At 4 feet long and with a 7-foot wingspan, the brown pelican is one of our largest and most distinctive birds. The brown pelican’s profile and marine habitat make identification easy. These massive birds have pencil lead-gray bodies and blackish flight feathers. North America’s other pelican, the larger American white pelican, winters in parts of the South in freshwater or brackish habitats, but it is white with black flight feathers and a bright orange bill. During nesting season, the brown pelican sports a chocolate-brown hind neck; at other times, it is white necked. Yellow adorns the bird’s crown at all seasons, but is a richer color during breeding season.
Except for young birds in the nesting colonies, these birds are nonvocal.
Brown pelicans are a familiar sight, flapping low over southeastern bays or cruising over the surf
at the beach. In recent years, their range has expanded northward, with birds nesting in Maryland and up to New York. While they feed in public places, they require protected nesting areas. During the DDT era, brown pelican colonies failed and steeply declined, but numbers are recovering to former levels. Disturbance at breeding sites by boaters and beachcombers still causes problems at some nesting islands.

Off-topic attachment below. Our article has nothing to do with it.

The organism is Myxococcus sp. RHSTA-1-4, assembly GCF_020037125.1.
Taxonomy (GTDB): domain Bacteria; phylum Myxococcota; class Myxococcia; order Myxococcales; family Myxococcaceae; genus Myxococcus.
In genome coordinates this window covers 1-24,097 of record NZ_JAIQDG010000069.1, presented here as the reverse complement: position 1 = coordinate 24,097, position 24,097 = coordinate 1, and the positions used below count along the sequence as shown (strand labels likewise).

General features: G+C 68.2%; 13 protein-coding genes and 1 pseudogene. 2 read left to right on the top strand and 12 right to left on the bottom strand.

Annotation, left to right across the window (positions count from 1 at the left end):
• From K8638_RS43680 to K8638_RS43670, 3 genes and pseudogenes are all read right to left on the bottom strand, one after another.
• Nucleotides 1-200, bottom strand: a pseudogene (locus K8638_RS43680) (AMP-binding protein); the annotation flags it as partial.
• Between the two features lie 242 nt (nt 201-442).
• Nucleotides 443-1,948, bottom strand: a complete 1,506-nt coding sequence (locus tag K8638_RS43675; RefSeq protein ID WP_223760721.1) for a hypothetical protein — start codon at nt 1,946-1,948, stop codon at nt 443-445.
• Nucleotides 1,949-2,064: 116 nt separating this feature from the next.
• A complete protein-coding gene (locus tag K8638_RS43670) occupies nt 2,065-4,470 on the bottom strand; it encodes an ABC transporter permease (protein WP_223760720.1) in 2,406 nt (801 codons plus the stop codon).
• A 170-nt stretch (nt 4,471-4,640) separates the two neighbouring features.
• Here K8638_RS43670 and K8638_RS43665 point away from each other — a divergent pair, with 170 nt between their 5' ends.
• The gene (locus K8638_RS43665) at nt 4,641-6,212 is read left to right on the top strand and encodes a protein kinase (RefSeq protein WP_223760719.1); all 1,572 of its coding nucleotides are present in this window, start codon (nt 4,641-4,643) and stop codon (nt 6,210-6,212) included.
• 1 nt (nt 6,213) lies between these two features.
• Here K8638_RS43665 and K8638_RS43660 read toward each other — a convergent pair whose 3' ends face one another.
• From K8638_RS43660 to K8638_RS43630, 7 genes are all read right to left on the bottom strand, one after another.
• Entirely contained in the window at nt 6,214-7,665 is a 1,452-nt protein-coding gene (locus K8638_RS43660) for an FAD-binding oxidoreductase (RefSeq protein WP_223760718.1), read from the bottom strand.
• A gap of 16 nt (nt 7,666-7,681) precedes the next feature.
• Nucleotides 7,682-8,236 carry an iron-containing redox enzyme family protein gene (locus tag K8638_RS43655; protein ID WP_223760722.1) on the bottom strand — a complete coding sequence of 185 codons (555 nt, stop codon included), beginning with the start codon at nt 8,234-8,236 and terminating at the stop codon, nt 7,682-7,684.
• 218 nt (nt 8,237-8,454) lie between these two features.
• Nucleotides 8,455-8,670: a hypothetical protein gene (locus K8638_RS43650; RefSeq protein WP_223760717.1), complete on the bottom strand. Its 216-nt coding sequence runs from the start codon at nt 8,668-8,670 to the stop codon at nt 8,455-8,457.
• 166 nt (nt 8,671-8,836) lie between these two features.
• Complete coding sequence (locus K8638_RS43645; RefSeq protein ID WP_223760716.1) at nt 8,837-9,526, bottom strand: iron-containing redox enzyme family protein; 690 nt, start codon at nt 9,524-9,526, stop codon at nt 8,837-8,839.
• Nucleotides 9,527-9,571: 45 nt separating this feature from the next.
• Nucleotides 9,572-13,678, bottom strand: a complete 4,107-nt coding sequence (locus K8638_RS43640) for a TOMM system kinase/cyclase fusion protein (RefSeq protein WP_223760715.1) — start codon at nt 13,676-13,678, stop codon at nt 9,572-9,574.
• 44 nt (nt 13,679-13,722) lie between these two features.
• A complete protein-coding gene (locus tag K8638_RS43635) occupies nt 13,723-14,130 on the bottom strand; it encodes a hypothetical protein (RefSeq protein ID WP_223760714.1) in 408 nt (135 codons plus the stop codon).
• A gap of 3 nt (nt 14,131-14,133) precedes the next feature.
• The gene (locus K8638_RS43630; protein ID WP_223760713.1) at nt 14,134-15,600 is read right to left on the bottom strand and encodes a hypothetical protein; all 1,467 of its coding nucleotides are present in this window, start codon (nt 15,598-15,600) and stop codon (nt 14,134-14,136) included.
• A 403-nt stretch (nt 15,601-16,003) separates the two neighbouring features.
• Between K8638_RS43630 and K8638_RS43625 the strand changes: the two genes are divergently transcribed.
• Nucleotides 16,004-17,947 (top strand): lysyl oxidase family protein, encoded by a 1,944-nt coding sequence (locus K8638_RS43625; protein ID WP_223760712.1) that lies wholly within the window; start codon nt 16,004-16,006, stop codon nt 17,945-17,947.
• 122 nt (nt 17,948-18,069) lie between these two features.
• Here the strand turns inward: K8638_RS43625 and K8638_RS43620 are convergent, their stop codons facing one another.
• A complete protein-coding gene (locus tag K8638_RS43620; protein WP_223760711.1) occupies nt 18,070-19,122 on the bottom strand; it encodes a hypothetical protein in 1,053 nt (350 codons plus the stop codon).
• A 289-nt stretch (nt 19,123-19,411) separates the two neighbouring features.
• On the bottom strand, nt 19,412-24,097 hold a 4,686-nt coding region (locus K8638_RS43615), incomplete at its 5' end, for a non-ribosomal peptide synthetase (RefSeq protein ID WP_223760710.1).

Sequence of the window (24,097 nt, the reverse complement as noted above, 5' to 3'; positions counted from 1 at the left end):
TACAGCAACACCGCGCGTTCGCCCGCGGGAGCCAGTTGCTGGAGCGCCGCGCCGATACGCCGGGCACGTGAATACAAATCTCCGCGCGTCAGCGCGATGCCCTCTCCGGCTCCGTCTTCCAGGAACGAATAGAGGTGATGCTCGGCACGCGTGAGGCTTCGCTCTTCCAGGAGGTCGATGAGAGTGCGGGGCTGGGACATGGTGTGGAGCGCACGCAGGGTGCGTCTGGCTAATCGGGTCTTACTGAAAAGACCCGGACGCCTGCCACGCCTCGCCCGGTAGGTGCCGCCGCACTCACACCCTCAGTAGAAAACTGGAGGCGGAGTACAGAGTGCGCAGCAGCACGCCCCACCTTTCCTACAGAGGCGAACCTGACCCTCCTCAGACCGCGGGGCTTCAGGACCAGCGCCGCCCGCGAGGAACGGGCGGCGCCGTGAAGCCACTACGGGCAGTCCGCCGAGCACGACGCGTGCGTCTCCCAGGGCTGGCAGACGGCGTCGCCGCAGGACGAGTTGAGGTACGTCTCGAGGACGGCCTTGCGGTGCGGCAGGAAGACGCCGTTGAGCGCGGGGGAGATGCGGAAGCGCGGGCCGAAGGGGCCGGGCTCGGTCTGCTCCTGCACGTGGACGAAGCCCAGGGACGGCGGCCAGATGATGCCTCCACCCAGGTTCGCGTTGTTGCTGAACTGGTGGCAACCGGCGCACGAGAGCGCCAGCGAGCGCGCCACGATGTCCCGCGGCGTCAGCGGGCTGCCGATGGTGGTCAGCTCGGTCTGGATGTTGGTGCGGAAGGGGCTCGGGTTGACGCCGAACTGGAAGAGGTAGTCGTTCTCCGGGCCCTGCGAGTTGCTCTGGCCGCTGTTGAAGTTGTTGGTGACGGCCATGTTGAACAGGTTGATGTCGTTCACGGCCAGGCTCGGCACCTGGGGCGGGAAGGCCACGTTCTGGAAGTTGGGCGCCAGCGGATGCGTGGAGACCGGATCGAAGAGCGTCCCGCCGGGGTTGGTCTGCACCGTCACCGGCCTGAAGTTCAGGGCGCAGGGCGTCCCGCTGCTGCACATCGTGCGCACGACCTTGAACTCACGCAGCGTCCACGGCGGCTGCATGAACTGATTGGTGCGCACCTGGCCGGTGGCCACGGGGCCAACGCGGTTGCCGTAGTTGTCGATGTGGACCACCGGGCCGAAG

Sardines, anchovies, menhaden, and other fish catch brown pelicans’ attention, sending them from horizontal flapping and gliding to angled plunges into the water. As a brown pelican hits the surface and briefly sinks, its bill opens and its pouch fills with up to 21/2 gallons of water. The bird quickly strains out the water from its bill and swallows any captured fish. In some coastal states, brown pelicans loiter around docks and tussle over discarded fish scraps.
Brown pelicans breed in colonies, setting up stick nests in trees such as mangroves, or nesting on scrapes in soil or on lumps of vegetation on islands. The female usually lays three white eggs, which both she and her mate incubate for about a month. Parents also share feeding duties for up to nine weeks, after which their young leave the nest.
Brown pelicans are back from the brink after conservation measures were strengthened and a ban on the pesticide DDT, which caused widespread breeding failure among these birds in the 1960s and 1970s, was instituted. The United States’ first national wildlife refuge was established in Florida to protect a beleaguered brown pelican colony.